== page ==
Institutions participating in the survey currently have, on average, 22% of total fund assets in alternative investments. Diversification was cited as one of the top three reasons for using alternatives by 90% of respondents, while volatility management and low correlation to traditional investments was mentioned by 64%, and return potential was noted by 45%.
Additionally, the majority of respondents indicated that allocations would remain static or increase over the next one to three years across all alternatives categories. Thirty-two percent of respondents expect to increase their investment in hedge funds and private real estate, 28% in private infrastructure, 25% in private equity (PE), 20% in commodities, and 12% in public real estate and public infrastructure.
At least 30% of respondents indicated they were below their target weights in hedge funds, private real estate and private equity, while traditional investments – cash, fixed income and equities – were more frequently over their target allocation than under their target allocation. Cash, specifically, is over-target for 45% of respondents, which may indicate that they are being cautious about taking risk and waiting for the right time to reposition cash.
Forty-nine percent of respondents who participate in hedge funds currently utilize the fund of funds structure approach. This is more than double the percentage of that for any other hedge fund implementation method, however, this year’s survey shows respondents anticipate making shifts away from the traditional fund of funds model. Only 17% of respondents using hedge funds expect to utilize this traditional structure for implementation over the next one to three years.
While fund of funds vehicles are anticipated to lose ground, all other implementation methods are expected to gain. Additionally, 63% of survey respondents are obtaining customized hedge fund solutions to complement existing exposures, pursue niche opportunities and access strategy-specific expertise.
Consistent with previous surveys, private equity is more prevalent in North American portfolios, although Europe is not far behind. In both North America and Europe, more investors are currently committed to small/medium buyout funds than to larger funds. Significantly, both North American and European investors expect small to modest decreases in their current PE commitments over the next one to three years. Co-investments and alternative energy are expected to show the largest increases in commitments over the same time period.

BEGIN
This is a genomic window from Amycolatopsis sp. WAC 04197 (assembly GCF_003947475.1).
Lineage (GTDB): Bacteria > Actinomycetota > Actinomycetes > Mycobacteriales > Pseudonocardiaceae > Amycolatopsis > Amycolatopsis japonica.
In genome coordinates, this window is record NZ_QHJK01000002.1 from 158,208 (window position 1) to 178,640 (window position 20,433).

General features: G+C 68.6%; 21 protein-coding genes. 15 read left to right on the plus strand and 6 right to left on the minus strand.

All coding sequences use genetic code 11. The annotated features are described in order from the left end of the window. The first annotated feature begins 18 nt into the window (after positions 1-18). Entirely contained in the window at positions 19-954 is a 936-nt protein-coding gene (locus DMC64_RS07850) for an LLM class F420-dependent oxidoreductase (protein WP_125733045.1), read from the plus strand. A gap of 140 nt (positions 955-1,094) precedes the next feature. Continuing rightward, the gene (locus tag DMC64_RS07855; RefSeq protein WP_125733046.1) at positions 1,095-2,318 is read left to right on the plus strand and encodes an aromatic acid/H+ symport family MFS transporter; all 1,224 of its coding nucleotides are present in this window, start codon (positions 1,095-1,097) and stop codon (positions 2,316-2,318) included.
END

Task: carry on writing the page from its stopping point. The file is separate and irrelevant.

Listed real estate investment trusts (REITs) and unlisted private real estate funds continue to dominate as implementation choices, with 51% of the respondents (who hold real estate currently) using them. Only 38% of these respondents, however, said real estate funds will continue to be an implementation choice in the next one to three years. Allocations to direct property investments (23%) and customized separate accounts (15%) are expected to rise in the near future.
Even with inflation-sensitive characteristics, commodities remain a niche solution and future possibility (more than a current reality) for most institutional investors. Among the small sample of survey respondents who hold commodities (32 in number), long futures exposure is the most popular type of investment (63%), with private equity (44%) and hedge funds (28%) trailing. Long/short strategies and funds have not yet made much of an impact (23%), but interest in them is rising, with 46% of current commodity investors expecting to add long/short over one to three years.Although public and private infrastructure investments command only a small share of institutional assets (just 1% of the combined asset allocations of all respondents), many signs point to growth. Private infrastructure investments appear to be attracting a growing portion of institutions’ illiquidity budgets, perhaps taking assets away from private equity.
Boards and trustees are demanding more education about alternatives and are becoming more receptive to proposals that have included education. Given the dynamic nature of the alternative investment marketplace, 36% of respondents indicated that additional education about alternatives is needed within their organizations.
Russell has observed a growing respect among North American (NA) investors for comprehensive due diligence since its 2010 Survey. In the 2012 Survey, 91% of NA investors said they require comprehensive operational due diligence before making new investments (vs. 68% globally). Responses to this line of questioning signal a trend in institutional investors’ approach to working with external resources. Even some sophisticated investors have decided that they could better achieve their investment objectives by combining the expertise of internal and external resources to manage multi-strategy alternatives.
Between January and March, 146 institutional investors in North America, Europe, Australia and Japan representing a total of $1.1 trillion in assets completed the online survey.More information is here.
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